• 1/2 cup cake flour
  • 1/4 cup baking cocoa
  • 1/4 teaspoon salt
  • 1 cup sugar divided
  • 1/2 teaspoon cream of tarter
  • Filling
  • 1 1/2 teaspoon instant coffee granules
  • 1 cup heavy cream
  • 1/2 cup confectioners sugar
  • Frosting
  • 1/3 cup butter softened
  • 2 cups confectioners sugar
  • 1/3 cup baking cocoa
  • 1 tablespoon brewed coffee cooled
  • 1 1/2 teaspoon vanilla extract
  • 2-3 tablespoon milk

Instructions
 

  • place egg whites in a small bowl and yolks in a large mixing bowl. Let stand at room temperature about 30 minutes.
  • Preheat oven to 350'F. Line bottom of a greased 15"x10"x1" pan with parchment; grease parchment. sift flour, cocoa and salt together twice. Beat the egg yolks until slightly thickened. Gradually add 1/2 cup of the sugar, beating on high speed until thick and lemon-colored about 3-4 minutes. Fold in the flour mixture.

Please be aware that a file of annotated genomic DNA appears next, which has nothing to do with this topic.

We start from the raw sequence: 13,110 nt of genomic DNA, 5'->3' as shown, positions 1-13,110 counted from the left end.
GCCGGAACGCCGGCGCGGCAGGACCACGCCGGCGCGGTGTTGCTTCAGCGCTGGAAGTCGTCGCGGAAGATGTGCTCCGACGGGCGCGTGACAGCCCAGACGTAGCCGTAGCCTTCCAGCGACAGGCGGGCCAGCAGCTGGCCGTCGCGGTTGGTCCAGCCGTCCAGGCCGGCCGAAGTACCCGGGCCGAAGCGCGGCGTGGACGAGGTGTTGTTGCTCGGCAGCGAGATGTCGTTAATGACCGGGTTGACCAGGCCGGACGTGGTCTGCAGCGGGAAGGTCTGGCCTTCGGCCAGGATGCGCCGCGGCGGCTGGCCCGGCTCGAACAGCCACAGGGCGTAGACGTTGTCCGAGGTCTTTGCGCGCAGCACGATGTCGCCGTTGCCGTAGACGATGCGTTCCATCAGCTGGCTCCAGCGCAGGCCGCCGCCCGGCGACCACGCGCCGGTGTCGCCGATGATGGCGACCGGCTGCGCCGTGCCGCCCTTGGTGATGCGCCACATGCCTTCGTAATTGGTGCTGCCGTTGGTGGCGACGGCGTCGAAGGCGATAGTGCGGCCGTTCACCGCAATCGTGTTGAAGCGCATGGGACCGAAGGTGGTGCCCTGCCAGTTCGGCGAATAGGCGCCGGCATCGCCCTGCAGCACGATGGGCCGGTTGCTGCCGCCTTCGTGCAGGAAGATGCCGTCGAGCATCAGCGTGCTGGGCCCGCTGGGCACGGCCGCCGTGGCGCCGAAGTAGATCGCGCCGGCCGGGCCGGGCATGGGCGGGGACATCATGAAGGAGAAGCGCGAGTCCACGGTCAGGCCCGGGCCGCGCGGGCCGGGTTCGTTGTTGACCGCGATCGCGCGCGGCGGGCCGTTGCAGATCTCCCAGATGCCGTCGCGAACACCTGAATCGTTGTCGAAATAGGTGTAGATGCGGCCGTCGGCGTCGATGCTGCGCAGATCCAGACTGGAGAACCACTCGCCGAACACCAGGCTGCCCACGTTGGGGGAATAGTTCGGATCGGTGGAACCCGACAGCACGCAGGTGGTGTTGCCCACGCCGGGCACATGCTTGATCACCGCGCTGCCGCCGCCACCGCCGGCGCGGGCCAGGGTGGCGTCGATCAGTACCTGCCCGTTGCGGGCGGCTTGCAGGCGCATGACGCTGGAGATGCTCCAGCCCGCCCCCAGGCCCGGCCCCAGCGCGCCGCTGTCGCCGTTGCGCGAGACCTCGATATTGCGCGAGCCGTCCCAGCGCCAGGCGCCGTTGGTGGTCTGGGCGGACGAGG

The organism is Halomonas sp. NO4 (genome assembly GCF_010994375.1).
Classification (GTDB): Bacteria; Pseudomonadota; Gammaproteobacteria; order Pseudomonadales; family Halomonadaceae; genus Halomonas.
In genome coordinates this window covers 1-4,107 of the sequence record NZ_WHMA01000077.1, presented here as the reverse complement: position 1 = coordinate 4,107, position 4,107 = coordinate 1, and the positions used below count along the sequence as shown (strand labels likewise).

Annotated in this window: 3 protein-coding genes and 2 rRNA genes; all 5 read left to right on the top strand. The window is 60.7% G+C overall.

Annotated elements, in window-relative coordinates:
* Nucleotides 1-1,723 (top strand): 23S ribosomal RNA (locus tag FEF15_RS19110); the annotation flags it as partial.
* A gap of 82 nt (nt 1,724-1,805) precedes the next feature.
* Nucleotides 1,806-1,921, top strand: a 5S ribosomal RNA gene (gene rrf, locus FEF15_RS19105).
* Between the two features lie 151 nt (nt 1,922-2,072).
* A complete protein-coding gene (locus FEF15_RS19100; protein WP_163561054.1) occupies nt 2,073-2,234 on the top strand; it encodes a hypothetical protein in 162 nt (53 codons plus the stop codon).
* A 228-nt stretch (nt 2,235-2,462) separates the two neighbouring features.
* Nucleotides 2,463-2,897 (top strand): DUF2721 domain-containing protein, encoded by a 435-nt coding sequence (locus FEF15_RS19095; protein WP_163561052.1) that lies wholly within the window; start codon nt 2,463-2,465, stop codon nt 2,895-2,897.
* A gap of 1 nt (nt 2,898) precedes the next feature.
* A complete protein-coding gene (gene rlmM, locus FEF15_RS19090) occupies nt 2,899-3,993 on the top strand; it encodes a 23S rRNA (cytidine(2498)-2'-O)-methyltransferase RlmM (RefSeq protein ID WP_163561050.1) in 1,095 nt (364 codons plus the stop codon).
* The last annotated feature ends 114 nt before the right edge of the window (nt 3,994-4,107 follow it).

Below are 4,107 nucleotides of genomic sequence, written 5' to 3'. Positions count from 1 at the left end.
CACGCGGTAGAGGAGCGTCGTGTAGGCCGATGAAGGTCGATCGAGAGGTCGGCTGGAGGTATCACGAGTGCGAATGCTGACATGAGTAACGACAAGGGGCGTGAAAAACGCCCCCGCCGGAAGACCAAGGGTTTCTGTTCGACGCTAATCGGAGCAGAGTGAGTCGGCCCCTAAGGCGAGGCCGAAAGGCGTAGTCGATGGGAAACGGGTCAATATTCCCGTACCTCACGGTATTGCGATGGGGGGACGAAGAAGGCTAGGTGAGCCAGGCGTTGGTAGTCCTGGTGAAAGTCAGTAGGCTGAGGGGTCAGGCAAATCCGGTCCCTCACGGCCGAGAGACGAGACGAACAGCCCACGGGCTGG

• Add cream of tarter to the egg whites and with clean beaters, beat on medium until soft peaks form. Gradually add remaining sugar 1 tablespoon at a time. Beating on high after each addition until the sugar is dissolved. Continue beating until soft glossy peaks form. Fold a fourth on the whites into the batter then fold in remaining whites. transfer to prepared pan, spreading evenly.
  • Bake until the top springs back when lightly touched, about 12-15 minutes. be careful to not overbake. Cool for 5 minutes. invert onto a clean tea towel dusted with cocoa. Gently peel off the parchment paper. Roll up the cake in the towel jelly-roll style, starting with the short side. Cool completely on a wire rack.